[vdr] A new generation of DVB devices

Klaus Schmidinger Klaus.Schmidinger at cadsoft.de
Mon Oct 10 19:25:53 CEST 2005

Nicolas Huillard wrote:
> Klaus Schmidinger a écrit :
>>Several years ago, when VDR was first developed, it was based upon a
>>then all new DVB card, which implemented a complete device with tuner,
>>MPEG decoder and optional CI adapter.
>>Now, more than five years later, and with the advent of HDTV, it's time
>>for a new generation of DVB devices.
>>Here's a list of the features such a device should have:
>>   http://www.cadsoft.de/vdr/hdtv-dream.htm
>>Ok, this is a dream I have - I don't know if any manufacturer will
>>ever come up with such a device. But then again, in the mid-nineties
>>the DVB cards we have now were a dream as well...
>>Please let me know what you think about this, and if I have forgotten
>>anything or got something wrong.
> I do not fully agree with the "Full Featured vs. Budget" concept.
> There are plenty of non-DVB chips, cards and motherboards that are able
> to decode MPEG2, and MPEG4 in the near future.
> I envision a budget-only DVB card world, where the MPEG[24] decoding is
> delegated to another card, maybe onboard (on-mobo). Each card can be
> optimized for cost by the manufacturer.
> MPEG2 can already be decoded by many chipsets, on motherboards with slow
> and silent processors. MPEG4 will soon be (I think about VIA CLE266 ->
> CN400, but nVidia is on the way, and others too).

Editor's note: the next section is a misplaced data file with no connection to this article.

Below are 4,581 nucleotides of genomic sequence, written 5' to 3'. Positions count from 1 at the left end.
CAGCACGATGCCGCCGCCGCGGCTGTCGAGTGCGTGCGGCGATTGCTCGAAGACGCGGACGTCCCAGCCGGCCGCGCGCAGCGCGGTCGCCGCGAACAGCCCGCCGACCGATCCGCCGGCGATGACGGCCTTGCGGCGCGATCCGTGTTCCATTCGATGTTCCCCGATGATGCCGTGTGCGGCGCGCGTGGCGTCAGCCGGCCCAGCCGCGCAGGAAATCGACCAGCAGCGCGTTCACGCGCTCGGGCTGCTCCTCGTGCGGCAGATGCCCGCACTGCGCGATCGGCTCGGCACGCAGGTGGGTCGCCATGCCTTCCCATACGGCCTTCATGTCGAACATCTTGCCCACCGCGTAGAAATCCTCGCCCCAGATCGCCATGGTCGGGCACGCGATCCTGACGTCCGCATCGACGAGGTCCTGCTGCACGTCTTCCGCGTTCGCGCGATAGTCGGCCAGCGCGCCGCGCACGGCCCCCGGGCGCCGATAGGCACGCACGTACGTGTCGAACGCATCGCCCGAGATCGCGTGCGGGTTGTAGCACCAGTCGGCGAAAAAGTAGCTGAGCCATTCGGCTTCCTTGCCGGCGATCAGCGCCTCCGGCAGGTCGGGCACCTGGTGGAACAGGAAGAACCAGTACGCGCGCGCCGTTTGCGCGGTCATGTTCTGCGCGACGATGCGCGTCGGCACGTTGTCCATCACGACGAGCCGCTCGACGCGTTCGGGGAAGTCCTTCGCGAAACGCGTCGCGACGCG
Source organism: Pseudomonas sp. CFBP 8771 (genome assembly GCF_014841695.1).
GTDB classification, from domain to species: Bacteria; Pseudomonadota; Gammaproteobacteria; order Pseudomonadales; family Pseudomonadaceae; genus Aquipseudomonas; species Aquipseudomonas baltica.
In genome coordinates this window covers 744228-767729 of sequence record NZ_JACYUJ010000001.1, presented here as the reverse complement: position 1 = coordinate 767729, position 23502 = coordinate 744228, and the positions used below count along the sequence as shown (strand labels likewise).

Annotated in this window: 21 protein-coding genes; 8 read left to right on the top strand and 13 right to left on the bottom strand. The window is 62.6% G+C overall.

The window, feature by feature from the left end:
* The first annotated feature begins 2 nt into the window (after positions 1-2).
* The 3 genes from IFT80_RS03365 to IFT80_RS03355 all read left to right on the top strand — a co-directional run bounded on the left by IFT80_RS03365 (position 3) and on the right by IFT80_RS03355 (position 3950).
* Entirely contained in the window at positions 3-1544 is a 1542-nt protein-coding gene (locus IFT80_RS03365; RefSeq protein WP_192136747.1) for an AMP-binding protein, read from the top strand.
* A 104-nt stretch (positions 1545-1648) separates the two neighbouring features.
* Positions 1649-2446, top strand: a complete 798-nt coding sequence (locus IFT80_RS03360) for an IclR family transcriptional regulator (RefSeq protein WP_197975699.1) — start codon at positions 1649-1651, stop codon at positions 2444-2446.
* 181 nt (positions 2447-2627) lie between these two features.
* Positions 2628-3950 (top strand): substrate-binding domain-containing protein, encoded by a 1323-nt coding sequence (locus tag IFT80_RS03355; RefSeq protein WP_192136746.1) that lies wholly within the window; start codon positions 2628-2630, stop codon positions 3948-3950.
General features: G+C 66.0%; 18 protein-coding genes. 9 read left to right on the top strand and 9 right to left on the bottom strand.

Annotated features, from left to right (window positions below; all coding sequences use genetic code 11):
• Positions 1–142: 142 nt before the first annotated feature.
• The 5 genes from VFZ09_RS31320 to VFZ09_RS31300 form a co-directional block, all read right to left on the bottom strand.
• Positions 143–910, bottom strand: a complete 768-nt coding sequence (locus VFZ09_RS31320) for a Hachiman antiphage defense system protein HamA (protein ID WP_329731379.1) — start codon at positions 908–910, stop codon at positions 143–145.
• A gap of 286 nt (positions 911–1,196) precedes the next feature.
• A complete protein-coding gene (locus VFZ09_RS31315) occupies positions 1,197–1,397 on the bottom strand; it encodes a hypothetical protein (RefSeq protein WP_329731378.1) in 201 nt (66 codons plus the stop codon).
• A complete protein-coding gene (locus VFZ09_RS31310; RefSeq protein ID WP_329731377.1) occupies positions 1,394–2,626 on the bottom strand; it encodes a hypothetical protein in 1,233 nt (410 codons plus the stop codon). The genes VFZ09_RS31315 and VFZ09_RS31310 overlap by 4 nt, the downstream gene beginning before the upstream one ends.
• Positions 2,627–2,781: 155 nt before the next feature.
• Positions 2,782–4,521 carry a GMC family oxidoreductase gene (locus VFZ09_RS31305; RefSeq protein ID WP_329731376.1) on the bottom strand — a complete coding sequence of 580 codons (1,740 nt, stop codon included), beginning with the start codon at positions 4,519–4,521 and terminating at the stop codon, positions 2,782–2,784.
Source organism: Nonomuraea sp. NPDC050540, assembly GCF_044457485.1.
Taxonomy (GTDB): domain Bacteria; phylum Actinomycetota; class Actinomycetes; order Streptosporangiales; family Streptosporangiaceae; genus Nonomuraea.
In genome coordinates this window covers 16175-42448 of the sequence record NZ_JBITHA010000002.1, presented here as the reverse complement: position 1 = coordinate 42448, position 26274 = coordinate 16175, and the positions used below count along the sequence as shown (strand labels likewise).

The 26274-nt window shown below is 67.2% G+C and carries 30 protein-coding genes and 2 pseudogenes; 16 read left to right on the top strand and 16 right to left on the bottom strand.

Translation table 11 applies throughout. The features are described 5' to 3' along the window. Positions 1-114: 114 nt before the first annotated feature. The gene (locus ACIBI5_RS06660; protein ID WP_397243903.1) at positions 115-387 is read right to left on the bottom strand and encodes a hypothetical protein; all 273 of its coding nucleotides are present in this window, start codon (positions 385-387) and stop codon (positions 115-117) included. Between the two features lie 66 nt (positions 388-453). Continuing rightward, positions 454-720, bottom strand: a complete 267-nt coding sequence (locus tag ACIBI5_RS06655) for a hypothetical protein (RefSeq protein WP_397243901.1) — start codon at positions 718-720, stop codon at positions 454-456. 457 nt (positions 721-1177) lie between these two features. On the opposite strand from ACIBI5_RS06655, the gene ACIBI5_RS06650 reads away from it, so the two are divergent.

> The current problem is lack of completely open-source drivers : there is
> either a binary lib, or a binary firmware, or a complete binary driver.
> That's what really limit possibilities.
> When softdevice will be able to use the onboard hardware decoder of
> graphic cards, we will have achieved that part of the deal, for current
> DVB programs.

Well, a "full featured" card is certainly the most user friendly way
of doing it, because it could provide both video _and_ audio, and
there wouldn't be problems with keeping audio and video in sync, because
all this would be done on the FF DVB card. Also, I would expect that
switching between channels should be faster with a FF card than with
a budget/softdevice combo.

Nevertheless, if there were a card that can decode MPEG2/4/HDTV video
_and_ normal/AC3 audio, and a "budget" card that can receive DVB-S2 and
has CAM support, I'd go for that, too. But my dream continues to be
a real FF card ;-)


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